Affordable housing concept
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Here’s a very quick straw poll of everyone in the room. Anyone who thinks affordable housing isn’t a problem in Connecticut, speak now or forever hold your peace. The directive is followed by a deafening silence. That’s because if there’s one thing conservatives and progressives alike can agree on, it’s that housing in the state is too expensive.

The state also agrees, which is why lawmakers enacted the Affordable Housing Land Use Appeals Act. The law facilitates the construction of affordable housing, especially in communities that lacked a healthy supply of affordable units to begin with.

The act, which was passed in 1989, has sparked a discussion on affordable housing in the race for governor between incumbent Democrat Ned Lamont and Republican challenger Bob Stefanowski. Here’s why.

Known as 8-30g for its assigned number as a bill, the law allows developers to, in effect, override local zoning codes under certain circumstances if the municipality has less than 10% of its housing stock deemed affordable by the state Department of Housing.

Also known as the Affordable Housing Land Use Appeals Procedure, the law allows affordable housing developers to challenge a town’s refusal to approve their proposal even if it doesn’t conform to a town’s land-use regulations. We could also call it the “30-30 law” because at least 30% of units in these developments must be priced low enough that low- and moderate-income earners won’t be spending more than 30% of their income on housing costs.

But perhaps the most notable aspect of 8-30g is that, for proposals where the 30-30 measure applies, the law shifts the burden of proof for approval or denial from the applicant to the municipality, which in order to reject the application must show that the project would compromise public interests such as safety and health, or other public interests that cannot be protected by reasonable changes to the affordable housing development proposal.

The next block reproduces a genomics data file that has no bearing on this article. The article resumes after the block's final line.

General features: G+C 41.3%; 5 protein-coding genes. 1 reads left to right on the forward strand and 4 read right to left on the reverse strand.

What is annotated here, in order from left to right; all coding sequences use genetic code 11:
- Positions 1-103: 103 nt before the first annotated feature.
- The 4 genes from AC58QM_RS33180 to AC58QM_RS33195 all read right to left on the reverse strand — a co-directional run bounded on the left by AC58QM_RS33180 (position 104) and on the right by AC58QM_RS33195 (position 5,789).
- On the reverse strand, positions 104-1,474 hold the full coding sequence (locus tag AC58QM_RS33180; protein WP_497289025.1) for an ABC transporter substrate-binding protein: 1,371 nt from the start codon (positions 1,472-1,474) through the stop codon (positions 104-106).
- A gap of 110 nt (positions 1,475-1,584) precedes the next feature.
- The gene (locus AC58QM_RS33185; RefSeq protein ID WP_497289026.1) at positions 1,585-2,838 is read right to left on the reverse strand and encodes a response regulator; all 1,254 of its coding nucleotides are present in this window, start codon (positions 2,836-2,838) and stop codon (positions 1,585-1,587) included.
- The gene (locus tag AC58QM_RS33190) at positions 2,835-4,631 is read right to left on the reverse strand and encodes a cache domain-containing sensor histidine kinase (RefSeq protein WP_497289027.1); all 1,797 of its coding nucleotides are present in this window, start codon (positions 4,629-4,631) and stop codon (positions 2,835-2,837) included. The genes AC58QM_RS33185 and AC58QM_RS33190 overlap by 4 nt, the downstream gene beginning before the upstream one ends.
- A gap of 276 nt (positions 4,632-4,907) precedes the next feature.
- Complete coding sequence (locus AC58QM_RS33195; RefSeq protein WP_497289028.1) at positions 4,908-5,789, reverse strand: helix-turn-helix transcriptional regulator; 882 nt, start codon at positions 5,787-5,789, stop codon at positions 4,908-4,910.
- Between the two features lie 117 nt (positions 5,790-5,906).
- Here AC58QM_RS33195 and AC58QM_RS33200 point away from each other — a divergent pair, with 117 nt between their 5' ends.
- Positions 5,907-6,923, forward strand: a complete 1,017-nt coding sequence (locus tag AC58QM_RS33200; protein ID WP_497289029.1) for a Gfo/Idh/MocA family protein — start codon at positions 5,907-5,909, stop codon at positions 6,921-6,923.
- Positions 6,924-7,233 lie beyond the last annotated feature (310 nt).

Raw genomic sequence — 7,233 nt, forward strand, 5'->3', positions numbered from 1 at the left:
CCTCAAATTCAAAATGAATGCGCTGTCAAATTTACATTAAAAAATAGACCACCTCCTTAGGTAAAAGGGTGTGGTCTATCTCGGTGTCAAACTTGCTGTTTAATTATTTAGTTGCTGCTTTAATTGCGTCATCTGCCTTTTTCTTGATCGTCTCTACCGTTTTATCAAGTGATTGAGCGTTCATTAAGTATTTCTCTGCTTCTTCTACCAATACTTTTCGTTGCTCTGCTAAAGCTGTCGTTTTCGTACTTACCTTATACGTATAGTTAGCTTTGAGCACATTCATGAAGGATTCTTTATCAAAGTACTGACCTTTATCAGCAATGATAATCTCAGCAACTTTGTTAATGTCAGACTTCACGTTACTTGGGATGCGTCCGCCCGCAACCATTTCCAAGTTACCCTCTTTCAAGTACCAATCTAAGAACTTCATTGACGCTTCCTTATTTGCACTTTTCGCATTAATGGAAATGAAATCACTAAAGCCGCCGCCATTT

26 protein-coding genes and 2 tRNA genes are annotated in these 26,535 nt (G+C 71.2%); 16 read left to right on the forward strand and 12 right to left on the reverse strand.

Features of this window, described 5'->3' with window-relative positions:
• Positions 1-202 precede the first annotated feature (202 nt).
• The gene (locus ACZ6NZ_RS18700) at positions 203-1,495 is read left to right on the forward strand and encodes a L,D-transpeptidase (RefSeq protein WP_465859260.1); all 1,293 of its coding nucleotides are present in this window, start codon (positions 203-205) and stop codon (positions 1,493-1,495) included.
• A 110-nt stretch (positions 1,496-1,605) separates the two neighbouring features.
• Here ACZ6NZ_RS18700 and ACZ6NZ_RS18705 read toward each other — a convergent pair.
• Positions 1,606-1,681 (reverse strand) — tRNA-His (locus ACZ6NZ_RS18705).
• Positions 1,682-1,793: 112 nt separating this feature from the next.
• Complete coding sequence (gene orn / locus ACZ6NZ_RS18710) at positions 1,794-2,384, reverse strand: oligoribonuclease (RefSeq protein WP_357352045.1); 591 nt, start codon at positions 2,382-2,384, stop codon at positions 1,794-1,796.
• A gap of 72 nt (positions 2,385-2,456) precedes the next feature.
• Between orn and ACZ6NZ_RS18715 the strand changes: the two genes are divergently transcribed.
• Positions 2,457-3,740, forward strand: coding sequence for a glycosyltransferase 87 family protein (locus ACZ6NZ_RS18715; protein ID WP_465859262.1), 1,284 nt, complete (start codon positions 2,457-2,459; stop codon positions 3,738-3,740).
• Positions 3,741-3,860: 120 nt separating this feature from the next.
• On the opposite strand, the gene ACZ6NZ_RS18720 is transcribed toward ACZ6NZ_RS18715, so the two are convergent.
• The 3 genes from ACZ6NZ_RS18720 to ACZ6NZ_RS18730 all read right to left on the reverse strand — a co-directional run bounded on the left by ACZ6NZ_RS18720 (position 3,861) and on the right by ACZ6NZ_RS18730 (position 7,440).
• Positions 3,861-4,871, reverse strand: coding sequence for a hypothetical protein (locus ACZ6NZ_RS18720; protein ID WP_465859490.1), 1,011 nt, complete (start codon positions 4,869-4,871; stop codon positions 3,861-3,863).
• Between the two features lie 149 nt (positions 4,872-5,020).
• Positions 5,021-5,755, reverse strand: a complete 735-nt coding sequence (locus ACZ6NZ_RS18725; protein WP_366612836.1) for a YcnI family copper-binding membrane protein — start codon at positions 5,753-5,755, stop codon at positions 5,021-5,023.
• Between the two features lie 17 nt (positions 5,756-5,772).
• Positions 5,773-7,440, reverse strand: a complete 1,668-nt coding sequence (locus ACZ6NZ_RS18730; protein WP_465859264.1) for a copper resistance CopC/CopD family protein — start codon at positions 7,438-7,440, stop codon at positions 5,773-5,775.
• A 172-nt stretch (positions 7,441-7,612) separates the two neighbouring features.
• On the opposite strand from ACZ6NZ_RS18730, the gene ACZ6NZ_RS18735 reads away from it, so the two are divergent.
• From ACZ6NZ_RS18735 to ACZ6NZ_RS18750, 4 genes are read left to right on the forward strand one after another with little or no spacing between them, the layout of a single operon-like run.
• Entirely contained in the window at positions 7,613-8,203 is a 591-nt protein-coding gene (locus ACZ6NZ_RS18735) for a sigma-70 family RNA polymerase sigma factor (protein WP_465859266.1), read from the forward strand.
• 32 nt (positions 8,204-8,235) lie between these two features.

In other words, it’s likely the developer gets his way, unless the proposal is made in a town that already meets the 10% affordable housing goal, in which case the regular rules apply. Currently, only 31 of the state’s 169 municipalities have met that threshold.

And there are some other exceptions to the law if a town can show it is making progress. For example, a municipality is eligible for a four-year moratorium on appeals taken under the procedure each time it shows it has added affordable housing units, according to the state Office of Legislative Research.

It does strike me as heavy-handed for the state to, in effect, declare a town’s zoning code null and void if a developer wants to build affordable housing, but it’s a reflection of just how critical the housing shortage was 35 years ago – and the problem has only gotten worse.

The Partnership For Strong Communities, a housing and homelessness advocacy group in Hartford, has collected a treasure trove of statistics. As of May of this year, Connecticut had 174,337 affordable housing units representing 11.71% of all housing in the state, for a net gain of only 129 units from 2020.

The 31 municipalities that have met the 10% threshold had a total of 133,929 affordable housing units representing 76.8% of the total supply of affordable homes in the state in 2021.

Unfortunately, as the partnership’s policy director Sean Ghio reports, Connecticut’s affordable housing remains concentrated in a handful of cities. The number of affordable housing units in Hartford, New Haven, and Bridgeport is equivalent to the total affordable housing in the bottom 150 Connecticut municipalities. I might add that in my neck of the Northwest Corner woods, one of the poorest towns in the state, North Canaan, functions as affordable housing for some of those who work for the wealthy in Sharon and Salisbury.